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Richard Morris’ ‘Tyler: The Creator, or an Old Skool Sexist?’

Amid the ongoing internet brouhaha surrounding Tyler The Creator’s lyrical content, this article from the website Soundblab is the best I have read on the subject so far, and pretty accurately nails the problems I have with Tyler’s approach to writing about sex and abuse. Yeah, I get that he’s still a kid so hasn’t had a great deal of real life experience in these areas, but like so many of the other excuses brought up in this debate, that’s still pretty weak. Richard Morris writes:

Now, there are three arguments being put forward to explain, excuse and otherwise justify Tyler’s lyrical concerns. These arguments are the same ones which get put forward time and time again when hip hop artists produce dubious lyrics: he’s just reflecting his background; he just repeating what’s everywhere in hip hop culture; he’s playing with a persona. A moment’s reflection is all you need to work out that that last excuse can’t exist with the first two. Either Tyler is honestly reflecting where he comes from and the culture he’s surrounded by, or he’s concocted a character as satire or narrative aid. It can’t be both.


However, if you still want to buy into any or all of those arguments listed above, fine, but I have a question for you: where are all the songs by female artists about attacking and raping men? If that seems a ridiculous thing to ponder, ask yourself why. Why does it make sense for a man to rap about raping a woman but not the other way round? The answer, when you pick it apart, is probably that there would be no audience for those kind of songs. Similarly, there’s not much call for songs where gay artists have a go at straight people. No one would buy into that kind of stupid prejudice. Gay activists would condemn it as counter-productive.

Tyler, the Creator has identified an audience and, with the media’s help, he’s milking that for all it’s worth. That audience is primarily made up of white young men. A couple of weeks ago, Hamish MacBain took Tyler to task in the pages of NME, pointing out that Odd Future had bypassed the traditional hip hop audience, instead crossing over quickly to the kind of alternative music fans who read Pitchfork, the Guardian and, hey, Soundblab. It’s exactly these alternative, typically liberal-leaning fans who repeatedly let hip hop artists off the hook when it comes to misogynistic and homophobic lyrics.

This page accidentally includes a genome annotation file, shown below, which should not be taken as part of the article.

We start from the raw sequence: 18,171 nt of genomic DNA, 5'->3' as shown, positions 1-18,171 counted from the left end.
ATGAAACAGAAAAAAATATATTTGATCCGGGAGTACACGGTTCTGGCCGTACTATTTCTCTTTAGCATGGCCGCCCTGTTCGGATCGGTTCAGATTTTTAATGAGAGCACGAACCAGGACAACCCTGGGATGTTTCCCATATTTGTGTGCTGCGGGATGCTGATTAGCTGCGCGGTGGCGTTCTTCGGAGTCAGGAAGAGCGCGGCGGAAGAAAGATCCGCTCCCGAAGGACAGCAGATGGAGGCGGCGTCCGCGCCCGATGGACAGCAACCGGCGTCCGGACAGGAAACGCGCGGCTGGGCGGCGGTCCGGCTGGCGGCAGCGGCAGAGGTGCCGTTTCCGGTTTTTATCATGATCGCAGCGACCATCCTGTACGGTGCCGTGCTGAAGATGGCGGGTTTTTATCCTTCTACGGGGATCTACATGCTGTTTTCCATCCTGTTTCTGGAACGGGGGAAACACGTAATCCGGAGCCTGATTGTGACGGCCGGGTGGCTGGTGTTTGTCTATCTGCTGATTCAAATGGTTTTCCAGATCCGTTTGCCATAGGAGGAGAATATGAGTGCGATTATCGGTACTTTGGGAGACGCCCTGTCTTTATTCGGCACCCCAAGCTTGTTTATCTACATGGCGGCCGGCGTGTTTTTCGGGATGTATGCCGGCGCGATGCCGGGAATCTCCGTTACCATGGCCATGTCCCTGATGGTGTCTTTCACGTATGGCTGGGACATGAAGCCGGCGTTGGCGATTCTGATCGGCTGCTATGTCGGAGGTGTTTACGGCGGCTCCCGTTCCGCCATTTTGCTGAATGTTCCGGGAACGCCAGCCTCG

For me the problem is not so much that these excuses are not applicable - it’s that twenty years after the release of Death Certificate we’re still having the exact same debate. We’ve not moved on. It’s disheartening to see that popular hip-hop has devolved into a negatized musical format whose primary function is to piss off suburban parents, and where shock tactics outweigh genuine insight. Much of the blame for this can be heaped on the feet of the media, but surely the music is just as much at fault too? Because to me Tyler’s lyrics do not feel in any way transgressive. Really, they don’t, they’re the same old thing I have heard countless times before. If you do think they are transgressive, then I would say you are part of a social group that has thankfully never been subject to the threat of rape or abuse. Tyler’s lyrics simply re-enforce the status quo, and as such they’re just boring.

Read all of Richard Morris’ excellent article here. Soundblab also has another article defending Tyler’s lyrical content, by James Bray, which you can read here.


Posted by Niall O'Conghaile
09:34 am
Tyler The Creator: ‘Bastard’ LP free download

Depending on how much you loved or hated Richard’s post about Odd Future live on Jimmy Kimmel, oops I mean Jimmy Fallon, you might be interested to know that the debut album by Tyler The Creator (kingpin of that crew) is available as a free download from the Odd Future blog**. Released at the very tail end of 2009 (presumably to foil end of year lists) rumor has it that Bastard has had over a million downloads at this point. This doesn’t seem so far fetched. It might explain why the hype is so strong for Tyler, and how Odd Future got on Jimmy Fallon in the first place. Tyler’s new single “Yonkers” (not bad but not his best work) is also gaining a lot of hype, not least due to the video, and his follow up to Bastard is set to drop in April.

Hip-hop hasn’t been pushing sonic boundaries in the last few years, for me anyway, but it’s great to see it pushing other envelopes. The album brings to mind memories of late 90s Rawkus records, acts like Cannibal Ox and Anti-Pop Consortium/Beans and even vaguely the detuned synth-styles of the RZA, updated here for the Garageband/soft-synth age. I really like some of his music, but what I like most about Tyler is his methods of getting himself out there, creating a buzz without having to resort to the usual mainstream channels. Of course, if his music was terrible it would be different, but as it is, he might become the most high profile emerging artist yet to give away his product for free.

** Looks like the original upload has expired. You can still find Bastard for download very easily though, at links like this one. The Odd Future blog is worth having a look at, for other releases and general wackiness.

Posted by Niall O'Conghaile
09:51 am